Spending watchdog holding back MPs calls for data on ‘security’ fears

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The Independent Parliamentary Standards Authority (IPSA) was set up to publish money claimed by MPs after fury over the spending scandal – but they suspended publication and gave no date for when it would resume.

Parliament’s standards watchdog is withholding details of MPs’ spending indefinitely over security concerns.

The Independent Parliamentary Standards Authority (IPSA) has been set up to publish details of costs claimed by MPs under transparency rules drawn up in response to public fury over the spending scandal.

The body ‘suspended’ publication of individual complaints in November (2021), following the murder of Sir David Amess during surgery in his constituency.

They have not set a date for the completion of the review.

Tom Brake, director of campaign group Unlock Democracy, said: “Ipsa has a responsibility to ensure that any information it publishes does not put MPs at risk.

“But they also have a duty to make information about MPs’ expenses public and to confirm when they do so.”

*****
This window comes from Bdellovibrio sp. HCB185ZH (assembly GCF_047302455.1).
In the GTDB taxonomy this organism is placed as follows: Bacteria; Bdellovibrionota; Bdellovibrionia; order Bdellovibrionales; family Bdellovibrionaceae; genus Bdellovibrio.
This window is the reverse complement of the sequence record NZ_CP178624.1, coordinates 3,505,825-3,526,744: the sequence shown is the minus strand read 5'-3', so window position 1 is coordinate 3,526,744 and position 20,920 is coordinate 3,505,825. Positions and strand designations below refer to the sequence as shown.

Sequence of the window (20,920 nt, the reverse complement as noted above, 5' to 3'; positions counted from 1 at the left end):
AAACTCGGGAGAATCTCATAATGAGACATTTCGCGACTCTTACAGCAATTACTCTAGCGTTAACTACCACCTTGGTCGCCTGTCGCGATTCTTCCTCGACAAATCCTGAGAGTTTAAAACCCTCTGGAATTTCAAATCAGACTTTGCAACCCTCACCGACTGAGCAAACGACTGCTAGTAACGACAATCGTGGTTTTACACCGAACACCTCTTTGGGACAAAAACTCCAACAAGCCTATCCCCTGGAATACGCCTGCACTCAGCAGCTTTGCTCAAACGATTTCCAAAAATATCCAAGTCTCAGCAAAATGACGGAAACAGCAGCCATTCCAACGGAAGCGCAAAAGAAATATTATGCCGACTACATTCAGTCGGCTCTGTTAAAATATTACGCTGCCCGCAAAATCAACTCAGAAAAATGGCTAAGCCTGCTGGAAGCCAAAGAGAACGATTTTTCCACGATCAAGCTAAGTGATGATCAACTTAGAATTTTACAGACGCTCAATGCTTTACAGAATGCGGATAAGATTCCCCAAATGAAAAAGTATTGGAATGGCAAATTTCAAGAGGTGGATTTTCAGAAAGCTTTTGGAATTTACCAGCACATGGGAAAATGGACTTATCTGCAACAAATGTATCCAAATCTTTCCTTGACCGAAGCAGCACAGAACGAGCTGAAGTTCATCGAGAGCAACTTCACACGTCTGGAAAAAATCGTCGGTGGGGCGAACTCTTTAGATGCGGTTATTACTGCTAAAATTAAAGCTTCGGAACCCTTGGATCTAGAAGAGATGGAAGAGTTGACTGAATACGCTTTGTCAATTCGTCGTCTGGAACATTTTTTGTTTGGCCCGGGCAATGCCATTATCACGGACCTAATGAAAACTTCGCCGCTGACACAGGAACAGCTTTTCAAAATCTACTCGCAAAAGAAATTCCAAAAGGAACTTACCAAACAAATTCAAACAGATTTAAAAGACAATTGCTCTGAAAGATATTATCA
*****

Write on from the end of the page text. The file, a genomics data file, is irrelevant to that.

The IPSA was set up following the MPs’ spending scandal – including anger over the infamous duck house claimed by Tory MP Sir Peter Viggers
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He added: “Prolonged delay is detrimental to the transparency and accountability of elected officials and detrimental to democracy.”

IPSA chiefs said in November that the body would review the information made public and resume publications in the new year.

On Thursday, the IPSA published MPs’ 2020-21 spending totals – but told the Sunday Mirror the publication of individual claims was still “under review”.

Full expense reports are supposed to be released every two months – but the most recent release was last April (2021).

Announcing the review in November, the body said it had “heard from some members … that there were concerns about some of the information we publish, including travel and rental data. constituency surgery rooms”.

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